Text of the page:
Please note that during Easter break (Thursday, April 9th, Friday, April 10th and Monday, April 13th) there will be no services for the following:

No Distance Learning for Students

No Food Service Deliveries

No Daycare

Services will resume on Tuesday, April 14th

Reminder: School is closed during the stay-at-home directive.
We will be conducting distance learning until further notice.

If you have questions during distance learning, contact our helpline from 8:00-3:00 Monday-Friday at 507-227-3885

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How Sleepy Eye Got Its Name

The name "Sleepy Eye" comes from Chief Ish-Tak-Ha-Ba who settled near Sleepy Eye Lake with his band.

This little town was created after white settlers moved into the area. A railroad was then built. This allowed the development of Industries, which began trade with other areas of Minnesota. Soon after, more and more Industries were developed which increased the number of jobs available. This helped the town grow and flourish. Schools were then needed, as was a church. This led to the construction of St. Mary's Catholic Church. All of this dating back to the 1850's.

History of Chief ISH-TAK-HA-BA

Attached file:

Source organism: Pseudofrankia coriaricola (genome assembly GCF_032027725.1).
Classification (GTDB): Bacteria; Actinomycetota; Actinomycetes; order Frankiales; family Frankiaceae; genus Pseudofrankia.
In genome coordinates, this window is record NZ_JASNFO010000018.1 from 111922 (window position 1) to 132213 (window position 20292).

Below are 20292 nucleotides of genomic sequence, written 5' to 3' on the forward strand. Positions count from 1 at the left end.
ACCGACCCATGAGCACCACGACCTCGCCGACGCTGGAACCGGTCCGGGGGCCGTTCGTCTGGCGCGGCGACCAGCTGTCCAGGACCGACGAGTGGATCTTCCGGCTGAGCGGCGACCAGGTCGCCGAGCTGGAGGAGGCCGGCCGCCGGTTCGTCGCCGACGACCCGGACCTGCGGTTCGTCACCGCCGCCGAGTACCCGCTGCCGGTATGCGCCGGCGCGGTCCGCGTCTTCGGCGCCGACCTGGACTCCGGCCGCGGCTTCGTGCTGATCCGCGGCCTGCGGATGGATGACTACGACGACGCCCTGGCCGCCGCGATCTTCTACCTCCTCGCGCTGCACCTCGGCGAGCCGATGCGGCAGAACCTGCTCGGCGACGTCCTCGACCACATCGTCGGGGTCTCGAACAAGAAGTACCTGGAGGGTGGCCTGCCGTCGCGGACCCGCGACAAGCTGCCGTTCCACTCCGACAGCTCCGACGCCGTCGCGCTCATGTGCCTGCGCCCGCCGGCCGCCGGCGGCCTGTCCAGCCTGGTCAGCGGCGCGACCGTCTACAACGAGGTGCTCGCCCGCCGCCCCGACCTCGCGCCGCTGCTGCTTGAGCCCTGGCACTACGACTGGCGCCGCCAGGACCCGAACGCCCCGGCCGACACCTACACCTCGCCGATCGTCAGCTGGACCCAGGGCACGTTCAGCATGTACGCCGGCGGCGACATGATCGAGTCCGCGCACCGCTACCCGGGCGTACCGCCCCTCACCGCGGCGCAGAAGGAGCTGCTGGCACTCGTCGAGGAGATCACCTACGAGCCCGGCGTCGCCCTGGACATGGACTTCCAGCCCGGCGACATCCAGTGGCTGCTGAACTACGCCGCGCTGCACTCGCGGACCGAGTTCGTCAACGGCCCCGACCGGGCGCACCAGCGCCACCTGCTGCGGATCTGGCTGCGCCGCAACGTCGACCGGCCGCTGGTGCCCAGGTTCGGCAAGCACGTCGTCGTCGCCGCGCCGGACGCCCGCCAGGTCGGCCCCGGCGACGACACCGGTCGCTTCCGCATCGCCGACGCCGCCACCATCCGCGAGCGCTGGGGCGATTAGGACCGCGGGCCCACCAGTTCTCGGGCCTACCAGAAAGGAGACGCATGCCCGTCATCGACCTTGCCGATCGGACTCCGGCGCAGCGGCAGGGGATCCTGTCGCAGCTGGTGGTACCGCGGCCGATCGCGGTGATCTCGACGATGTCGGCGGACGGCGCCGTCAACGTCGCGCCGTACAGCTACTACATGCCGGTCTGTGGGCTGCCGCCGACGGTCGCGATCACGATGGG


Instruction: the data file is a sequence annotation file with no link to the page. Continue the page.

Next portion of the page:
Born in 1780 at Swan Lake in Nicollet County, Chief Sleepy Eyes (Ish-Tak-Ha-Ba) has been described as large, muscular, six feet two inches tall, quite good looking with a dignified presence, narrow forehead and drooping eyelids, this called 'Sleepy Eyes". He was said to be kind and friendly. Known as the most important Chief at the signing of the Treaty of Traverse Des Sioux in 1851, Chief Sleepy Eyes was one of four Ojibway leaders to visit president James Monroe in Washington DC in 1824. While in Washington DC, President Monroe Commissioned him a Chief. After 1857, Chief Sleepy Eyes and his band moved away from his birthplace Swan Lake and set up permanent homes beside Sleepy Eye lake. 'Be lake was originally called "Pretty water by the big trees" but is now known as Sleepy Eye Lake. He was also friend to the white man. It was said that if he had not died in 1859, the uprising or "Times of Trouble" would never have happened. Red Eagle, (Chief Sleepy Eyes friend) buried him on an island in Bullhead lake in the presence of Red Eagles son, who was a little over 12 years old. Placed under the monument now located near the railroad in Sleepy Eye are the testimony of these men recording the burial of Sleepy Eyes. Also, historical facts involving the moving of his remains to Sleepy Eye. The first person to suggest moving his remains back to Sleepy Eye was Reverend George Pax. The person who took the necessary steps to accomplish this was A.C. von Hagen, head of the Sleepy Eye Flour Mill. Published in the Sleepy Eye Herald Dispatch was a signed letter by von Hagen in 1934, which gave a full account of the search, return, remains, and construction of a suitable monument. Reliable information revealed that the burial had taken place somewhere on the Sisseton Reservation near Wilmot, SD. Chief Red Eagle, in whose teepee Sleepy Eyes died in, agreed to take them to the place of burial as long as he returned home and was buried with high honors. Red Eagle revealed the details before the grave was opened. Red Eagle had buried Sleepy Eyes in one of his own new buckskin suits;, protected the body with boards which included his pipestone pipe, a small mirror, his tobacco pouch of raccoon skin, beads, and other small articles. Six inches below the ground Sleepy Eyes head would be found. He was buried in a sitting position under a certain spot under a large tree. Now over 90 years old, Red Eagle, along with his son, placed his hand on a spot under a large tree no marker of any kind and told Fairbault to sink his spade there. Red Eagle, disappointed at not being successful, had him move his spade six inches to the west and going down they hit Sleepy Eyes skull right in the middle. Everything was found as represented. The parcel remains coincided with a picture painted of Sleepy Eyes by a hall in 1824 in Washington. At that time, the railroad had arrived in Sleepy Eye. The President of the C & NW Railroad, Marvin Hughitt, enthusiastically agreed to give von Hagen a 50 foot square plot with a perpetual easement next to the new brick depot being built at that time, so that all railroad passengers would view the monument and motorists passing by would be in close proximity. The monument was constructed of hard granite about 50 feet high, all joints and the foundation being laid in Italian cement. It was dedicated on October 17, 1902. Placed - under the monument were bones and records, which were put into a copper box. (From the city of Sleepy Eye's booklet)"